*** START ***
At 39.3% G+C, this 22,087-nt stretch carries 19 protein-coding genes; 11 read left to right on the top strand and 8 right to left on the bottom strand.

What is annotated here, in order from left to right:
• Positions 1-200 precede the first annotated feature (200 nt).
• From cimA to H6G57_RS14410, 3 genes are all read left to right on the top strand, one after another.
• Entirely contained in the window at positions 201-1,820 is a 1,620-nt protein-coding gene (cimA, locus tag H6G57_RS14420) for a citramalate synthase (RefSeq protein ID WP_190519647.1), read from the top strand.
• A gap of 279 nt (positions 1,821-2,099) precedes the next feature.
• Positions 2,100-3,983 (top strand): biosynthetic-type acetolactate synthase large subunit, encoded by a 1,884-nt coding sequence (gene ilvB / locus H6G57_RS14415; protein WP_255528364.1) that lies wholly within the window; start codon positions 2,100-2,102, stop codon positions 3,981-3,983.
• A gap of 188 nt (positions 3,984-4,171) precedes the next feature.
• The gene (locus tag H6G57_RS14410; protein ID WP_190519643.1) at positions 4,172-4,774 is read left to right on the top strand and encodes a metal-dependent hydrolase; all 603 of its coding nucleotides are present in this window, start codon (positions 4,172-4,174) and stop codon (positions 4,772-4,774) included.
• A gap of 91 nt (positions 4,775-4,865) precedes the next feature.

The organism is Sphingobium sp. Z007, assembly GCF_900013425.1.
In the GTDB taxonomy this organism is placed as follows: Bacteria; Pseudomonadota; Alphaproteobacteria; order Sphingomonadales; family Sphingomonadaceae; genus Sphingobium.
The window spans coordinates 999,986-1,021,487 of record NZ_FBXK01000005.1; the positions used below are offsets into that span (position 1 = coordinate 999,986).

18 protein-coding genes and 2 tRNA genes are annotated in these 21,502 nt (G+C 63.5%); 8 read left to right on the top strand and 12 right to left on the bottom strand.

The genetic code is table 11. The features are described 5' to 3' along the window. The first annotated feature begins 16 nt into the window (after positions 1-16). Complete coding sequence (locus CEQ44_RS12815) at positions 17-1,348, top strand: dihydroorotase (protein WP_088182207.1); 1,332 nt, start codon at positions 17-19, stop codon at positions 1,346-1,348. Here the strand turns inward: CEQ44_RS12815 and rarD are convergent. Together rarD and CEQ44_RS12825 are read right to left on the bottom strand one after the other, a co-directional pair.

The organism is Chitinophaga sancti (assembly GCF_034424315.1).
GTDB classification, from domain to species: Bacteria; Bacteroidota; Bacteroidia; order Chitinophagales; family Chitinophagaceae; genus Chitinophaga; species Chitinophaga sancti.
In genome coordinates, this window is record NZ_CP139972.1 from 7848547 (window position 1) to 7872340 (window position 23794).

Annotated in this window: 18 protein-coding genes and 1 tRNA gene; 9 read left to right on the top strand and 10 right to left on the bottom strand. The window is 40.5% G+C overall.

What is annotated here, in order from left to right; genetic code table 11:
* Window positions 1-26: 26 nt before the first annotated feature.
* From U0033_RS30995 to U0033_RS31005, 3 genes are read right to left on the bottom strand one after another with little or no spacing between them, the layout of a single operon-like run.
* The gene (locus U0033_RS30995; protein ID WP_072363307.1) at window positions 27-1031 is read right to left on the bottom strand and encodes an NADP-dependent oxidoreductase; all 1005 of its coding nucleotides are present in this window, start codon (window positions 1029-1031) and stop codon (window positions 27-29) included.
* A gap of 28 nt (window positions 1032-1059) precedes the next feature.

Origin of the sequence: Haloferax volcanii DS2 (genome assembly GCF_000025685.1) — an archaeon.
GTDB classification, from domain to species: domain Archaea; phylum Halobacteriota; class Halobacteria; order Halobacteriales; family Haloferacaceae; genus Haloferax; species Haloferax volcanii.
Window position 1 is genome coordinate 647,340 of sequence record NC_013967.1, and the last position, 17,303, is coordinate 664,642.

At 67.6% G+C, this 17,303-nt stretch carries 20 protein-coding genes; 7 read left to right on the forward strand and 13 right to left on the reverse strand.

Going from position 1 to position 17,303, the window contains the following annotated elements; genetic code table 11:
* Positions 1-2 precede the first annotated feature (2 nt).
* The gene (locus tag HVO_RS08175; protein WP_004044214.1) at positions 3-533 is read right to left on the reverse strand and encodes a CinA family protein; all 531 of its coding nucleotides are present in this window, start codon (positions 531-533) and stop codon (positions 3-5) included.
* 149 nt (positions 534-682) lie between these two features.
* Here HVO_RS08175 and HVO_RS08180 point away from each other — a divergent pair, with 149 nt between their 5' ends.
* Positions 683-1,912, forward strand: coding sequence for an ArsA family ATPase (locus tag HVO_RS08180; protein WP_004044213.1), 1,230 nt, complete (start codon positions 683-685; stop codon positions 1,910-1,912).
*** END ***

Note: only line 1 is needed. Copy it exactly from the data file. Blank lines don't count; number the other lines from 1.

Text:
At 39.3% G+C, this 22,087-nt stretch carries 19 protein-coding genes; 11 read left to right on the top strand and 8 right to left on the bottom strand.